here it is, august 25th, and the summer's nearly over. labour day weekend's coming up and the kids will all be returning to school next week. although it's been a couple of years since i was last in school, the beginning of september always manages to make me feel a little melancholic. it marks the consummation of those lazy summer days, and it makes me think that sometimes time moves much too fast for my liking. doesn't it seem like july just barely started and here we are at the end of august?
with all of that in mind i really couldn't have chosen a better time to read "the new policeman". jj liddy lives in the county of kinvara in ireland. his family is well-known throughout the county for the incredible ceilis they've been hosting for generations. however, lately it seems as though time is moving faster than it ever has. of course everyone finds things to attribute it to: computers, extracurriculars, cars, etc. and really, who doesn't feel that way? with all of these modern demands there barely seems to be time to truly enjoy and experience life to the fullest. but is that all it really is?
when jj asks his mother what she wants for her upcoming birthday, her response is simply "time". and so, perhaps taking this a little more literally than most would be inclined to, jj sets off to buy his mother some time. and not just in the form of a nice wristwatch. jj sets off to do something about the general feeling of being pressed for time that has invaded his household, and indeed the world. of course this being ireland, you can bet that this is a good point for the fairies to make an appearance and jj's quest takes him through a souterrain and into tir na nog.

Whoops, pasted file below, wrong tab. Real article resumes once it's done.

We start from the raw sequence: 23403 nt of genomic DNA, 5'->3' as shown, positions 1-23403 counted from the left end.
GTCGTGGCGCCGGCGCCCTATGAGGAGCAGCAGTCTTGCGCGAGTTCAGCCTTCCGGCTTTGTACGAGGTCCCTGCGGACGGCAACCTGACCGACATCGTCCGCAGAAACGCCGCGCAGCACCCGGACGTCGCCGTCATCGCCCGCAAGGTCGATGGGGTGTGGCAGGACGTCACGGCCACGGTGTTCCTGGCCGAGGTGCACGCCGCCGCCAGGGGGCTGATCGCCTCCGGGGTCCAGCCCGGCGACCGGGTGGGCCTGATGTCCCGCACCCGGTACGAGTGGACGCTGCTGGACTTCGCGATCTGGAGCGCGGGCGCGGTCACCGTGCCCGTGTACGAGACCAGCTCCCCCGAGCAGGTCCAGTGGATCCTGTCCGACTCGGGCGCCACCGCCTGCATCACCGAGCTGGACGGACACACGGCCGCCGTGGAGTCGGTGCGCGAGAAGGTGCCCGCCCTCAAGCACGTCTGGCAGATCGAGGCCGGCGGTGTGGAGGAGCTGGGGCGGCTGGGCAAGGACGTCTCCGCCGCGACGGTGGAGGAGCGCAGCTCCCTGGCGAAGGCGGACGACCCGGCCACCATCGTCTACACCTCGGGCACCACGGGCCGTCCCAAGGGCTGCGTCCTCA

this is a quietly brilliant book that addresses a feeling that tends to increase as one gets older. i don't remember time going by as quickly when i was much younger. perhaps it's because the younger you are each day represents a larger fraction of your life. yes, i've spent some time thinking on this. however, back to the book. although i really enjoyed this book i'm not sure how well it would truly resonate with children, and the lack of "real" action may count against it. although it was awarded one of britain's most prestigious book awards in 2005, the whitbread (now costa: gah it's been taken over by the starbucks of britain) it should be noted that the awards are decided by adults and not children. and perhaps that's something to keep in mind more generally.